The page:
Four steps towards a healthier city
The first lecture, presented by Tim Townshend, provided us with an in depth look into the field of urban design. Firstly delving into key texts and theories within the UK / Western context and understanding the different dimensions of the field, one of which included the link between health and urban design.
It is far too simple to reduce the complex issue of health and wellbeing to mere articles that remind people of what to do and what not to do, when cities could be designed in such a way to help people actively choose wisely. According to the “Urban design for health: inspiration for the use of urban design to promote physical activity and healthy diets in the WHO European Region” report, urban design has a direct correlation with health “by limiting or providing access to healthy foods and active lifestyles, which have profound effects on people’s physical and mental health.” (Santos, 2022).
This phenomena was discovered from new research from the US, demonstrating that disease is inevitable. These can come in the form of health related diseases but also lifestyle choices, a prime example being the excessive use of the automobile, which through the expulsion of their exhaust fumes can directly lead to health complications. As such, urban planners and architects alike devise ways to overcome these problems, for instance Gehl who emphasizes movement through a pedestrian and cycle-centric city.
Health and urban planning have been interlinked since the early ages, namely in Ancient Greece, where a sanctuary in Epidaurus was put in place. The below picture depicts what appears to be an amphitheatre when it is in fact a place of healing where people could receive blessings from the Gods. Should you have fallen sick, the God would visit you in your dreams, after which you’d report to the priest, who would prepare a cure for you based on the dream. During the recovery process one could attend a theatrical performance in a location that was deliberately picked for its scenic elements, deep in the lush valleys with views of the sea, away from civilization (Brierley, n.d.).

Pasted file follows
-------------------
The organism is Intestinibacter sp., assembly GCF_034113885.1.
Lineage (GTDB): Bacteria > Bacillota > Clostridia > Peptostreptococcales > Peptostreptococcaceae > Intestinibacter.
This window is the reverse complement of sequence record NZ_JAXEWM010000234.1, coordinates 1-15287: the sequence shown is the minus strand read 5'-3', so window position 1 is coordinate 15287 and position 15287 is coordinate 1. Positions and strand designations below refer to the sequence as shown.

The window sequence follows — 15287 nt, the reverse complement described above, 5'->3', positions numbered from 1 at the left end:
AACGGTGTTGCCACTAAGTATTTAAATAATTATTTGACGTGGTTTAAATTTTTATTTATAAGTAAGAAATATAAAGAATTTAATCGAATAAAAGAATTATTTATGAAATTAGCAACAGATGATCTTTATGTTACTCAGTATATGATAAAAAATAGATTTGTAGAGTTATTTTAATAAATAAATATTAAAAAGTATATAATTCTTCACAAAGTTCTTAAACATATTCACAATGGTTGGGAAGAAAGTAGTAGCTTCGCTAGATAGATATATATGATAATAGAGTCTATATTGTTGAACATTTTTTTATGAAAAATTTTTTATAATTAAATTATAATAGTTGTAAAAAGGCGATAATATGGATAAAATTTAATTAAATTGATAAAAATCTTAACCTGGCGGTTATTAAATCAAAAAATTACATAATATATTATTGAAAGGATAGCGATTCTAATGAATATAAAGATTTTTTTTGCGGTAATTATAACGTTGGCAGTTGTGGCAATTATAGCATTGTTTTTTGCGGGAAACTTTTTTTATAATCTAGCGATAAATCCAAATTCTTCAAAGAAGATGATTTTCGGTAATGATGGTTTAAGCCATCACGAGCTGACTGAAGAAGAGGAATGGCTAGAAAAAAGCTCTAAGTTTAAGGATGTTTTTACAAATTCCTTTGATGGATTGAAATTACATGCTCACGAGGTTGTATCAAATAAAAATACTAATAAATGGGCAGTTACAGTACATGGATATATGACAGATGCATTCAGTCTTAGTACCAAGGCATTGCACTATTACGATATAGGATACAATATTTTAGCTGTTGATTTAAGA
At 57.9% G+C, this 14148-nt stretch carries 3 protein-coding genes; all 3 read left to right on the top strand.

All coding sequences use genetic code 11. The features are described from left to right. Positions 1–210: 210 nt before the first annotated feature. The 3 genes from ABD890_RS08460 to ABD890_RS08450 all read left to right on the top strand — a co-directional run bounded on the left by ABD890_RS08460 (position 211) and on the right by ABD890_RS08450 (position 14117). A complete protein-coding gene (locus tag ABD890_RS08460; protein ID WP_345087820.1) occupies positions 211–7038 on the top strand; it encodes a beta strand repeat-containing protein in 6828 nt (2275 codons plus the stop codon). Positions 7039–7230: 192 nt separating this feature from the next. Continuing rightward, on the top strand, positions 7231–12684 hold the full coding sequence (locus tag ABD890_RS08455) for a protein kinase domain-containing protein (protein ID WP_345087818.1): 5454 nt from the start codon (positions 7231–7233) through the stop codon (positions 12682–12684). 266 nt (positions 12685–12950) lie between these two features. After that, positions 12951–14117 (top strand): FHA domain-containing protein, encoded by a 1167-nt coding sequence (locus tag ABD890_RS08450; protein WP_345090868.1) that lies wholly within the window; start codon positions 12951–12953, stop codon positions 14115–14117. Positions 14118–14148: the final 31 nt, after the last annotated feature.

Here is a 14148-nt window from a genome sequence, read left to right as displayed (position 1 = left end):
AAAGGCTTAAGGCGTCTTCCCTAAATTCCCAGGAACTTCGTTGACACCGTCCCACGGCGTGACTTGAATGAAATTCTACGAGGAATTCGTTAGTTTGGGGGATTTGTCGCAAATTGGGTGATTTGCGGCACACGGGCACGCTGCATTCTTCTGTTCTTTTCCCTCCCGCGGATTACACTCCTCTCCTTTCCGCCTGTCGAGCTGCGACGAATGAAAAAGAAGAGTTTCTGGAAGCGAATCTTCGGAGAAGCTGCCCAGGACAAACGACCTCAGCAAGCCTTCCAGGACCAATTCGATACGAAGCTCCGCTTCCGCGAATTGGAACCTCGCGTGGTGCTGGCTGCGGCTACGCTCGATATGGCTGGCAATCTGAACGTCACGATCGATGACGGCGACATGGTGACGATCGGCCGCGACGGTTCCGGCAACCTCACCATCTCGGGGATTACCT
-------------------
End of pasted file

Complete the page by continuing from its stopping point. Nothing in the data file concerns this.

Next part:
Figure 1: Sanctuary in Epidaurus
The Four Steps
More than 2000 years later, the concept of “integrative wellness” has once again gained traction. Under this template, mind is equally important to the body and treatments should focus on the whole person. On a similar note, there has been a surge of interest in creating healthy environments and ways of providing healthcare beyond an institutional setting, much like the Maggie’s Centres. With that being said, I would like to outline ways in which said ways can be executed (Brierley, n.d.).
Figure 2: First Parklet, Douglas Street, Cork, Ireland
As Cork is an automobile-oriented city lacking in green space, air quality was inevitably a problem, additionally, outdoor spaces for physical activity were limited. The solution therefore was to integrate public benches with greenery into the urban fabric, promoting opportunities for public interaction (Mythen-Lynch, 2019).
Figure 3: Grenville Gardens Allotment